A river that started the day with a modest flow dwindled by the afternoon to a thin sheet of ice covering the dry ground below. Dead fish lay frozen on the riverbed nearby.
John Pallaoro, a Breckenridge resident who owns a business on the Blue River, observed water levels drop significantly Tuesday.
"As I watched the river today, it went from flowing to absolutely nothing and I noticed the smell of dead fish," Pallaoro said Tuesday. "I've observed several dead fish throughout the day."
Pallaoro said the levels of the river this year compared to previous years is "black and white."
"Something is up, something non-natural is going on," he said. "I look up at the mountain and see them blowing all of this snow for the halfpipe and Dew Tour and I don't know if that's the answer or not, but it's hard not to make a connection."
Breckenridge Ski Resort officials say the low levels are not connected with ongoing snowmaking efforts.
"We are constantly monitoring streamflows at the Maggie Pond dam and the Highway 9 bridge gauge to make sure we are not impacting minimum streamflows in the Blue River," said Kristen Petitt-Stewart, spokeswoman for the resort. "We have been well within our flow parameters and 100 percent compliant so far this snowmaking season and minimum streamflows are being met."
As part of this monitoring and management of the water rights, the ski resort has legal right to call for water to be released into the Blue River from the Goose Pasture Tarn above the snowmaking intake.
"Our company has put significant effort and multiple resources into our water rights over the years," Petitt-Stewart said. "We are fortunate to have access to plentiful water to ensure snowmaking across our resort, as we saw last winter."
The town of Breckenridge and Breckenridge Ski Resort, the two entities that divert water from the tarn and Maggie Pond that flow into the Blue River as it extends through town, are within their legal right to use the water, said Troy Wineland, water commissioner for District 36 of the Blue River Basin.
"Breckenridge Ski Resort is certainly hitting it hard right now - they're trying to get every drop of water they can up the mountain to get all of the terrain open for the upcoming busy season, but it's very important to stress that they are perfectly within the confines of their water right and are meeting the minimum flow requirements downstream," Wineland said.
The low level of the Blue River, particularly at a section directly behind Main Street businesses near French Street that nearly dried up Tuesday, can be blamed on the dry conditions and low snowpack levels.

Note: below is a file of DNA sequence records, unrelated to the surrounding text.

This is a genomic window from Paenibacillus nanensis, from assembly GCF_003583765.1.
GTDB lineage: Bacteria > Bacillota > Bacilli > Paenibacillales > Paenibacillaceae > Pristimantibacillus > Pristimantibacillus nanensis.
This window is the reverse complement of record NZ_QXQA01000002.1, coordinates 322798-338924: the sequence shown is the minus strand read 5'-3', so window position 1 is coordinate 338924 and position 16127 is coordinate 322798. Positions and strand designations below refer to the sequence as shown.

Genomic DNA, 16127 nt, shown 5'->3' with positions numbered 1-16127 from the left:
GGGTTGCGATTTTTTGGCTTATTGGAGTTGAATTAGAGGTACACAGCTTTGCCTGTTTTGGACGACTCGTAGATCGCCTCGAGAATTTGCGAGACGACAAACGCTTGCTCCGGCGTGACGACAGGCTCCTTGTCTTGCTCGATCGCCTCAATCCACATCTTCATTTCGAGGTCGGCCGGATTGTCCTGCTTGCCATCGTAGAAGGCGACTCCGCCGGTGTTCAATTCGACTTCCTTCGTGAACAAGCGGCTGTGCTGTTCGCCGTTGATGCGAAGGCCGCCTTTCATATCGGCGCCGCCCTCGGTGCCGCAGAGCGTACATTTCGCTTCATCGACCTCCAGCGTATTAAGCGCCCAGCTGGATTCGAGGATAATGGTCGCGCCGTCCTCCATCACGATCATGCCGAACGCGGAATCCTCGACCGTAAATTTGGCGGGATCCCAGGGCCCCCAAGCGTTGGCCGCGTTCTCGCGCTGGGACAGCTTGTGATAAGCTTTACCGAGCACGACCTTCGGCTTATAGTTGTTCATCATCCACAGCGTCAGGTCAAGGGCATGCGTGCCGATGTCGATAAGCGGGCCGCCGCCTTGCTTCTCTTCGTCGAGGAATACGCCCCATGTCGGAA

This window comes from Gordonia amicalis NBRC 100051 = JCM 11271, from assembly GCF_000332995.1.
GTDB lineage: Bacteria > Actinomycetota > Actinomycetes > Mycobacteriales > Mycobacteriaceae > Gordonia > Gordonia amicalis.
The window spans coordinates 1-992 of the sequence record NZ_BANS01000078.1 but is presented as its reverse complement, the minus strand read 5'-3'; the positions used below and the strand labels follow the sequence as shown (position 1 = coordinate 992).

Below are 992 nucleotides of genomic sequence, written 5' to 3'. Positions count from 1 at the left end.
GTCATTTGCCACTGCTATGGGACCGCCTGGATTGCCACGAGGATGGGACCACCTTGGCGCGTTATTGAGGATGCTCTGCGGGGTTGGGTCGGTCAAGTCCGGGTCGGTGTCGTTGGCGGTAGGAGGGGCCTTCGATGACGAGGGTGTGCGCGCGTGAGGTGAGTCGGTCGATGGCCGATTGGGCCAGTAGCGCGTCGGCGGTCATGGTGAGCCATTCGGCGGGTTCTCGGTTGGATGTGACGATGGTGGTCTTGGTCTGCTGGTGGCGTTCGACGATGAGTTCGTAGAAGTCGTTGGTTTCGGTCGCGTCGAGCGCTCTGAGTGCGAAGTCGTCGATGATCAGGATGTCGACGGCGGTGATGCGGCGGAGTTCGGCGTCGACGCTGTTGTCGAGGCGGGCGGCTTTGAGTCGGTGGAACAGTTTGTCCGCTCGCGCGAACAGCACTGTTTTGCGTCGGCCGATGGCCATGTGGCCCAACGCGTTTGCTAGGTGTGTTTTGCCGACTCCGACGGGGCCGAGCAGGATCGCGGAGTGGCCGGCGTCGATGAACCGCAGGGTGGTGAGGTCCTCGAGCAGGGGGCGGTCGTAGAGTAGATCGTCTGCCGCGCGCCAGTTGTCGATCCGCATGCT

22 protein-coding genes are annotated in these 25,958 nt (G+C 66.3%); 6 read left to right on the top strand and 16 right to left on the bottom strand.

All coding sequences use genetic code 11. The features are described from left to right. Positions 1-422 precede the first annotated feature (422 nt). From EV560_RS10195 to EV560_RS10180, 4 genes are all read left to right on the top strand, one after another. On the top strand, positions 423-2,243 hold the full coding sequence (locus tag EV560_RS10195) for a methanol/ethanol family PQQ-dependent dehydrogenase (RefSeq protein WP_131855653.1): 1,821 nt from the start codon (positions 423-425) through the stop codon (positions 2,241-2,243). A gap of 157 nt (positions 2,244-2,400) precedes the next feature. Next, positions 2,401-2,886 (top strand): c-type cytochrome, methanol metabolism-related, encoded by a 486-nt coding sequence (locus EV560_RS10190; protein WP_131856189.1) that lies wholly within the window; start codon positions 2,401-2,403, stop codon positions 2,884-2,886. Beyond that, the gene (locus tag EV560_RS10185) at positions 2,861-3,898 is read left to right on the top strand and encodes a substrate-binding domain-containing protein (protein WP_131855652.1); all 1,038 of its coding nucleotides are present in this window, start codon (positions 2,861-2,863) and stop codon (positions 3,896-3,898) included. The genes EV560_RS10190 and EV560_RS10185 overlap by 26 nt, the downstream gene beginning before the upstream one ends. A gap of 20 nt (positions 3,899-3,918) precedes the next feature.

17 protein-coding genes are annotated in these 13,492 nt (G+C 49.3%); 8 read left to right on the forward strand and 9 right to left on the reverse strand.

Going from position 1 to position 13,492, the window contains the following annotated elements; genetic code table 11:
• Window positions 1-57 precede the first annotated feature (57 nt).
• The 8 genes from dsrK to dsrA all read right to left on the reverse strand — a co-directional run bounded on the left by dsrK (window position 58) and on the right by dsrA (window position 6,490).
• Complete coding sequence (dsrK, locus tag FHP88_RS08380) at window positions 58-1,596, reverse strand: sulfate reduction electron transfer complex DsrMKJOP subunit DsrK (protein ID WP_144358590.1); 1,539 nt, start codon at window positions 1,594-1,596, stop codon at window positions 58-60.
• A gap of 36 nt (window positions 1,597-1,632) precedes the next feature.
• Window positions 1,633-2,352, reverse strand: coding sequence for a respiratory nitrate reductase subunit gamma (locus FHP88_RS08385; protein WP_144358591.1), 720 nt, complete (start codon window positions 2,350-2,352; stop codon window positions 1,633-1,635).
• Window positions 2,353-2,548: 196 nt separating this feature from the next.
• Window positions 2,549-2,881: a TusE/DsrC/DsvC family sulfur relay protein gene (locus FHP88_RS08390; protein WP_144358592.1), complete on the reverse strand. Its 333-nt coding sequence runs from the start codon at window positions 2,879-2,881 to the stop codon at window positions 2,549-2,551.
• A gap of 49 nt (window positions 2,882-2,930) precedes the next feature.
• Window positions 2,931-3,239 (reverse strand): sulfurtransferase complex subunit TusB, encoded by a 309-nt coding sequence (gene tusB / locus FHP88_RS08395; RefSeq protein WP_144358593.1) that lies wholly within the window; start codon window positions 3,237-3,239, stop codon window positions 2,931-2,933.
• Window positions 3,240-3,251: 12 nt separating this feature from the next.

"We're on the heels of one of the worst snowpack seasons in the last 60 years," Wineland said. "The lowest flows occur during the fall and winter, that's the paradigm of the snowmaking issue: They're taking water out of the streams when streams are at their most stressed, but they are within the perimeters of what they're legally allowed to do."
The minimum bypass flows at the diversion point for Breckenridge Ski Resort's snowmaking is 2 cubic feet per second. Downstream on the Blue River near Tiger Road, the minimum streamflow requirement is 10 CFS.
"The minimum bypass flows are being met, but the streamflows are so deficient the river is not flowing above the surface of the stream bed - I need to stress that the water is there, you just can't see it because it's sub-surface in some sections," Wineland said.
The town of Breckenridge rehabilitated through-town sections of the Blue River that were devastated from historical dredge work, but the section with lowest flows Tuesday was a restored area that was left without an impermeable liner to keep stream- flows above the surface, Wineland said.
The town of Breckenridge holds the senior water right of the tarn and allocates water to the ski area for snowmaking. Town officials say conservation of water resources is a joint effort.
"This is a pretty dry year," said Kim Dykstra-DiLallo, spokeswoman for the town of Breckenridge. "We'd like everyone to consider being as conservative with the water as possible."
Pallaoro said the ski resorts should participate in conservation efforts during the drought.
"Just because they're allowed to use up most of the water legally, it doesn't make that level of snowmaking ethical," Pallaoro said.
Jon Ewert, a fisheries biologist for Colorado Parks and Wildlife observed dead brown trout in the Blue River Wednesday at the low level section reported. Upstream, near the Riverwalk Center, though Ewert saw living specimen.
"We didn't experience a complete fish-kill from this drop - that's good," Ewert said. "But when we're having fish die, we want to know why."